1. Tell us a little about The Minors. How long has it been running for? How many pupils? What facilities are there?
Mrs Minor’s opened as a 20 place nursery school in 1975 in a private house. In 1990 Jane Ritchie took over under the new name, The Minors Nursery School, and in 2004 ownership transferred to The Alpha Plus Group with Jane remaining at the helm until 2011. It has since grown and moved to 10 Pembridge Square to become the 90 strong co-ed nursery school it is today. We have four bright and airy rooms each with a small soft surface outdoor play area, decked sand and soil play area as well as the use of a further large soft surfaced playground.
2. How long have you been working with children?
I have taught all ages from 2-8, across all subjects, for over twenty one years.
3. Do you have kids yourself?
I have two children aged 8 and 10 and my husband is a headmaster!
4. Tell us a bit about the teachers who work at your nursery.
We have experienced, well qualified staff, who love working with young children and enjoy making the pathway to school as fun and as stimulating as possible. Our staff have a wide range of experience and support one another and the families in our school community.
5. Do you find it easy working with young kids?
The joy of working with young children is that every day is different, as every child is different. The job brings the unique pleasure of knowing that what we facilitate and nurture allows our children to step into the world of Big School and move on with confidence and a love of trying, experiencing and learning.
6. Why is your nursery different from the others?
We are a small community in a very cosy home that pays attention to the small things in life as well as the big. We support both child and family through this vital early stage of education – and we have the added support of our sister Nursery Schools and older age schools in the Alpha Plus Group.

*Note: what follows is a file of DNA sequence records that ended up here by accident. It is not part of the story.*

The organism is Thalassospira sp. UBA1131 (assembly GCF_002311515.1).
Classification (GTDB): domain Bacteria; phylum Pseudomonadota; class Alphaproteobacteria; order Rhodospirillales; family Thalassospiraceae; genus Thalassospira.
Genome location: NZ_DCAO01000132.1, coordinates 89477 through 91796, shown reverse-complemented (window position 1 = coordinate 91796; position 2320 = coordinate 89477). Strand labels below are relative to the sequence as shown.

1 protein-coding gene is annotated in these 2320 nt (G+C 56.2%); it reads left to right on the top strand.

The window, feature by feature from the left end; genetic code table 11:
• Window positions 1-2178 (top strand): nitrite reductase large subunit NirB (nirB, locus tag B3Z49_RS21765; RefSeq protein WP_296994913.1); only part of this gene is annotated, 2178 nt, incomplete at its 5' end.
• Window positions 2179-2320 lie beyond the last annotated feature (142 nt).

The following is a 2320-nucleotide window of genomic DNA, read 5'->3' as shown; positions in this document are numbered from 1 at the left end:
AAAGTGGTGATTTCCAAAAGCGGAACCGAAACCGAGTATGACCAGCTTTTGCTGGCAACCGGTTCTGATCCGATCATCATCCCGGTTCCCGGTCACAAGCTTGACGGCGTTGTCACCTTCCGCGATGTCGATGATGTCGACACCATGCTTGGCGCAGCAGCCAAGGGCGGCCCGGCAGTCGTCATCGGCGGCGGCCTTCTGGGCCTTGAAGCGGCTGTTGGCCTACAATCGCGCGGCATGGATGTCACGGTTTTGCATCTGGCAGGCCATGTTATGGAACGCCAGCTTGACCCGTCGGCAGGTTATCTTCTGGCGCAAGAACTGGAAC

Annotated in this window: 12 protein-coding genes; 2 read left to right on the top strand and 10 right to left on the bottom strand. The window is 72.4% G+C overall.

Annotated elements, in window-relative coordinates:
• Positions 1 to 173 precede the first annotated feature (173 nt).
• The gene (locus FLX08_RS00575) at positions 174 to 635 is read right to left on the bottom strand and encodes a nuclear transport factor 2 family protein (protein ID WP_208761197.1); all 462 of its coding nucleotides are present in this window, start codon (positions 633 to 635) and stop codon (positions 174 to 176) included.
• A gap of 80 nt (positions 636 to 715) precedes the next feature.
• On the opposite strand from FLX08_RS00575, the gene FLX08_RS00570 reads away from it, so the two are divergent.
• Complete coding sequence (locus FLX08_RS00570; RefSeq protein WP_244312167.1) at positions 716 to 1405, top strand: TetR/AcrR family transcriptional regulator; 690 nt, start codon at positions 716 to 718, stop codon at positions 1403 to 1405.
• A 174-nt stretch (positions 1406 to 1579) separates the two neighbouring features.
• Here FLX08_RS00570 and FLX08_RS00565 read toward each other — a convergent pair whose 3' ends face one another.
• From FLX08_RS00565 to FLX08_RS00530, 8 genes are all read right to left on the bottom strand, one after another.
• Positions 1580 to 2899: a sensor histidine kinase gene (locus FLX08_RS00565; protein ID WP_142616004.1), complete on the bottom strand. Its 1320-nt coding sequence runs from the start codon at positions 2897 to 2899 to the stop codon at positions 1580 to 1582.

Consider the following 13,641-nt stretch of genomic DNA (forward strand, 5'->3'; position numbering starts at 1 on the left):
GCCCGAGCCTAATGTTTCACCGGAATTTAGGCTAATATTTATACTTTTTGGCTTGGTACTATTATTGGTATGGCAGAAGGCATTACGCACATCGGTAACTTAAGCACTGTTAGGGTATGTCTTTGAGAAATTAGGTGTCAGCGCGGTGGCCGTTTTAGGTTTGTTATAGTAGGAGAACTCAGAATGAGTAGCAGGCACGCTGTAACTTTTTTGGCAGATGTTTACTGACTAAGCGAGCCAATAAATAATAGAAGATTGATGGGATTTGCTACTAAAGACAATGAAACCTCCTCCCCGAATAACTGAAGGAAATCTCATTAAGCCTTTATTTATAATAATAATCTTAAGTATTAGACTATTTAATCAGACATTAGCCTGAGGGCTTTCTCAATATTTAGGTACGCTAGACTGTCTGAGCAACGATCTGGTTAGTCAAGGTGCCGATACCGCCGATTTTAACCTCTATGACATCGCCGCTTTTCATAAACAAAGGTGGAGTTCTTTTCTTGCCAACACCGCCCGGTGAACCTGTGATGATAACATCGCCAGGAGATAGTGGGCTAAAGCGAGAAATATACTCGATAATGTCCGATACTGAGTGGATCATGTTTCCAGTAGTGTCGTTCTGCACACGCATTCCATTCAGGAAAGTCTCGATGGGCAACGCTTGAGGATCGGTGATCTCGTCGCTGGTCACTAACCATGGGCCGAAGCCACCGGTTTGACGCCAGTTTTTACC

7. What do you think is the best way to entertain young children?
Children are curious by nature – catch their interests and go from there! I equally believe that they benefit hugely from appropriate interaction whether it is sharing a book, playing a game or simply lying on the floor imagining.
8. What do you feel about using technology in teaching very young children?
I think it’s much like any other element of educational equipment – to be used for a purpose and then put away – it isn’t the be all and end all of teaching but it is extremely useful when used well.
9. What is your favourite educational toy that you have come across?
An empty cardboard box offers huge opportunity for a child who is given the freedom to use it however they wish! The wide range of wonderful small world and construction toys on the market today are hard to choose between (as the children will verify!).
10. What advice can you give to parents about how to choose a nursery?
Go with your gut instinct as to which you feel most comfortable in and which adults most inspire your confidence.
11. (As a mother), what advice can you give to other mums about their common worries about leaving your child in a nursery?
Trust in the professionals ability to distract and occupy a child as they gain familiarity and build relationships – don’t ‘over talk’ starting nursery and ensure you are positive and excited about the transition and they will feel the vibes and join in!
12. Would you suggest sending your children to a day nursery or nursery?
This is dependent on needs and circumstances, as everyone’s are different. If you can choose a Nursery School, combined with other activities and playdates, that would be wonderful but there are excellent day nurseries out there which support those who need childcare as well as education.